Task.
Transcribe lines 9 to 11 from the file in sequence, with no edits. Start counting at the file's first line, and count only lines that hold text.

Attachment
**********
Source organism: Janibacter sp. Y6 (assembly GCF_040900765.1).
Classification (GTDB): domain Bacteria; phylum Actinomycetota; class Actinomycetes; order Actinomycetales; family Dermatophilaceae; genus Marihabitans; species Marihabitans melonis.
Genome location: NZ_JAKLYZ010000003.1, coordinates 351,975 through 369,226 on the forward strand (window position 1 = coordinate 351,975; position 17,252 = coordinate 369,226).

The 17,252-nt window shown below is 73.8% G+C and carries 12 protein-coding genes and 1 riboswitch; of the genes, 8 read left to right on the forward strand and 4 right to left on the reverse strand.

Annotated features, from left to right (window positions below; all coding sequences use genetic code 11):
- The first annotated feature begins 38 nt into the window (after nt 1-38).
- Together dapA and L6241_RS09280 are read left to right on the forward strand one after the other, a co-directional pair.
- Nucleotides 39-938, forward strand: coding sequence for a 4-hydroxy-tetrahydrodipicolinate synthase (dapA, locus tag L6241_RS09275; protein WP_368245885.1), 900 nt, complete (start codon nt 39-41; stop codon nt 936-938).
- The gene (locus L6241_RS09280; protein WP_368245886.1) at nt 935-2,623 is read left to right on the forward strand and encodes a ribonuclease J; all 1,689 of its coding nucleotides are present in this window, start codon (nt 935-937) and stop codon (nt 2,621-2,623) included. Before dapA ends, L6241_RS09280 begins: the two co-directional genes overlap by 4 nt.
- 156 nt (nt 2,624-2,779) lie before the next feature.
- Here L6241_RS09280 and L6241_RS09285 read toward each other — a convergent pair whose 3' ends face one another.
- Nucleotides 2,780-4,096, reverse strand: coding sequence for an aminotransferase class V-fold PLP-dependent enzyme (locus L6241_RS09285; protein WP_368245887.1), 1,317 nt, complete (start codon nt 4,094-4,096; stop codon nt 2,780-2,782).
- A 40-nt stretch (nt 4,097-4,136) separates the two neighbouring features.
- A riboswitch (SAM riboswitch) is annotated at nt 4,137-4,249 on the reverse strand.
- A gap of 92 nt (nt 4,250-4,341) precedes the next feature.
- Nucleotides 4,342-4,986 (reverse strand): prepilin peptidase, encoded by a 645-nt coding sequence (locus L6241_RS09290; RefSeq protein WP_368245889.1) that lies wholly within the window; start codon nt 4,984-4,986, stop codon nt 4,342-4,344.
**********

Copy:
- The gene (locus L6241_RS09280; protein WP_368245886.1) at nt 935-2,623 is read left to right on the forward strand and encodes a ribonuclease J; all 1,689 of its coding nucleotides are present in this window, start codon (nt 935-937) and stop codon (nt 2,621-2,623) included. Before dapA ends, L6241_RS09280 begins: the two co-directional genes overlap by 4 nt.
- 156 nt (nt 2,624-2,779) lie before the next feature.
- Here L6241_RS09280 and L6241_RS09285 read toward each other — a convergent pair whose 3' ends face one another.